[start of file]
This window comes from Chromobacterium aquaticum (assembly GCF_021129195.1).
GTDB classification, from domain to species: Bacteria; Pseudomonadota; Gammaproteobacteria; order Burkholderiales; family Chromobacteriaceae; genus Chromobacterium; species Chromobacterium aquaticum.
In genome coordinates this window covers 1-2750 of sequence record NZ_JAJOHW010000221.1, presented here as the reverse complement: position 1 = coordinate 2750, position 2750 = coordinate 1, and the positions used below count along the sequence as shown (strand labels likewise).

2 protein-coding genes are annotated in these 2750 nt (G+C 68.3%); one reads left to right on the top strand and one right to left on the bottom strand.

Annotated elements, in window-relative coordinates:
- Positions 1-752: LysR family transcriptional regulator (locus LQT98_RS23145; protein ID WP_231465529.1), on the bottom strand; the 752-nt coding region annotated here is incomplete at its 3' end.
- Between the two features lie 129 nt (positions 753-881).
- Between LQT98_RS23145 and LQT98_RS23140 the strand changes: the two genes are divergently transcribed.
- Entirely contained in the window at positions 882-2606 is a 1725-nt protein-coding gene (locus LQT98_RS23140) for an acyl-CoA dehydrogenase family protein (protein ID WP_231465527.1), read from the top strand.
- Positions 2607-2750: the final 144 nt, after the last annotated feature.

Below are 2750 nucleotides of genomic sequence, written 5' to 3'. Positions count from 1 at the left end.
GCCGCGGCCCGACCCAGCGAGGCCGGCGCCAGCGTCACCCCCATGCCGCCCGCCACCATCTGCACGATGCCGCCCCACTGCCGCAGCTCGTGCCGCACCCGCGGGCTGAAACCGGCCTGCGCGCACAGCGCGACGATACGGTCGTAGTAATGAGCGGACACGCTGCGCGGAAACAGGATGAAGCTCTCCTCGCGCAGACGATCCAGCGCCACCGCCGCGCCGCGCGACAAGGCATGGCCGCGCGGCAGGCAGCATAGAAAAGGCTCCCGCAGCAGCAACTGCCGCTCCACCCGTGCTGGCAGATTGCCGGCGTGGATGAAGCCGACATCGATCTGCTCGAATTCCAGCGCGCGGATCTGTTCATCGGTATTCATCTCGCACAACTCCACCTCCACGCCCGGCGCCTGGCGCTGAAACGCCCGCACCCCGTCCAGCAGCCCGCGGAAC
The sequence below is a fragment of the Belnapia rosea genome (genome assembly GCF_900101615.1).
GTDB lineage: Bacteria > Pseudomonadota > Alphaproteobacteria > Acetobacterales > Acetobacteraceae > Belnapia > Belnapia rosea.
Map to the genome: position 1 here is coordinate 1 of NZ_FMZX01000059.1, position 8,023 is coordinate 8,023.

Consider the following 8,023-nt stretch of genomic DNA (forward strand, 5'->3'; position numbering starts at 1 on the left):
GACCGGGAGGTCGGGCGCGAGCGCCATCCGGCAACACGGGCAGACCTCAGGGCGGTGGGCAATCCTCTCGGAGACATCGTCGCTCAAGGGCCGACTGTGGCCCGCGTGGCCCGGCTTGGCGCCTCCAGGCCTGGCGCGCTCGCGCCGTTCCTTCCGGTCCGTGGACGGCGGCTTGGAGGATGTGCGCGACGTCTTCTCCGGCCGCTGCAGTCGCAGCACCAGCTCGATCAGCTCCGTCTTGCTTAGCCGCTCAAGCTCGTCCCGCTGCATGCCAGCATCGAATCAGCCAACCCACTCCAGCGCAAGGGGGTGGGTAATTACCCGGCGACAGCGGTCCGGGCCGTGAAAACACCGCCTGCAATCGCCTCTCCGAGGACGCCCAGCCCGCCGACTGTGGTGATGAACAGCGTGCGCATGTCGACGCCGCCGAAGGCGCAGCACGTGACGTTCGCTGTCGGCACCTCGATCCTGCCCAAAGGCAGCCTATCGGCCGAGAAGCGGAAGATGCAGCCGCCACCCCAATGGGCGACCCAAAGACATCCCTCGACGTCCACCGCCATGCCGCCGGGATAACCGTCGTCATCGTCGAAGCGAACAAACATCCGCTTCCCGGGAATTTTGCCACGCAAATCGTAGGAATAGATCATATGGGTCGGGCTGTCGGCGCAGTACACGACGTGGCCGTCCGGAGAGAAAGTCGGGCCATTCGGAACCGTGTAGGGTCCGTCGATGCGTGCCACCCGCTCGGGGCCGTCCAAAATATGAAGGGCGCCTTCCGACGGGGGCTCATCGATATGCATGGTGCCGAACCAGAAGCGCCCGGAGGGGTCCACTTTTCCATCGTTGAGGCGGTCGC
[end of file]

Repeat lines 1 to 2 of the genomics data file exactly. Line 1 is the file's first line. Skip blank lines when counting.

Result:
This window comes from Chromobacterium aquaticum (assembly GCF_021129195.1).
GTDB classification, from domain to species: Bacteria; Pseudomonadota; Gammaproteobacteria; order Burkholderiales; family Chromobacteriaceae; genus Chromobacterium; species Chromobacterium aquaticum.